Leadership in the workplace is well overdue a makeover. Employees of today want to enjoy their job and work with a compassionate leader, one who genuinely cares about their people. Achieving this will require us to disrupt traditional outdated values associated with leadership, like top-down and transactional communication. Thankfully, the tide is already shifting.
We need leaders who aren’t afraid to be human. In his bestselling book Humanocracy, business thinker Gary Hamel says: “In the age of upheaval, top-down power structures and rule-choked management systems are a liability.
“They crush creativity and stifle initiative. As leaders, employees, investors, and citizens we deserve better.”
But how can leaders step up to the mark? This is a critical question when we consider that by 2025, 75% of Millennials will make up the global workforce. Like Gen Z, they have expectations that the companies they work for will focus on employee experience, social issues and responsibility, and diversity and inclusion, among other things.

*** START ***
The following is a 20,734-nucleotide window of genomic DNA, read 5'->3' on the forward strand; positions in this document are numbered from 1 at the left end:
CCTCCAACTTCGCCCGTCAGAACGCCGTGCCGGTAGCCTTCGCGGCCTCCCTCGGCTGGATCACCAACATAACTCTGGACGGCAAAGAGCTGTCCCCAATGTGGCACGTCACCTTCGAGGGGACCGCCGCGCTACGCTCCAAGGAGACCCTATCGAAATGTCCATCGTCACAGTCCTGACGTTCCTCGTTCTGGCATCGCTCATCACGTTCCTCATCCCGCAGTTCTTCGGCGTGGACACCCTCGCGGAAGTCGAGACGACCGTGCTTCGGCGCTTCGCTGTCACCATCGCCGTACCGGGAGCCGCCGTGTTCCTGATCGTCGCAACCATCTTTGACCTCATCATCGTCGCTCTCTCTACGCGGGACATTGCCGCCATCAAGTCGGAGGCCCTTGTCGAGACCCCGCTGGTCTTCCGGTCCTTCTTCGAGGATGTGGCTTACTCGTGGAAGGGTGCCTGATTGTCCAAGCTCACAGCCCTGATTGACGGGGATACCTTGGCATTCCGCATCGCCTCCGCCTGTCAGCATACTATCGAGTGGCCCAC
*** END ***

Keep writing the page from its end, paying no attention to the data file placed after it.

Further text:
These generations are highly educated, expect more choice from their employers, and have the benefit of an amplified employee voice. Now, it’s up to leaders to listen.
Understanding the self is key to becoming a great leader and this is a lifelong journey. In the first season of the Employee Experience Podcast, I spoke to Claude Silver, Chief Heart Officer at VaynerMedia. She told me that being a great leader requires “becoming more empathetic, more kind”.
“It all leads back to emotional intelligence and self-awareness,” she said. “It’s very difficult to come into a situation truly if you don’t really know yourself. You can fake it a bit, but figuring out who you are and how you function is a lifelong journey, and I think that’s the first step in becoming empathetic, is really understanding you and becoming kind and compassionate to yourself.”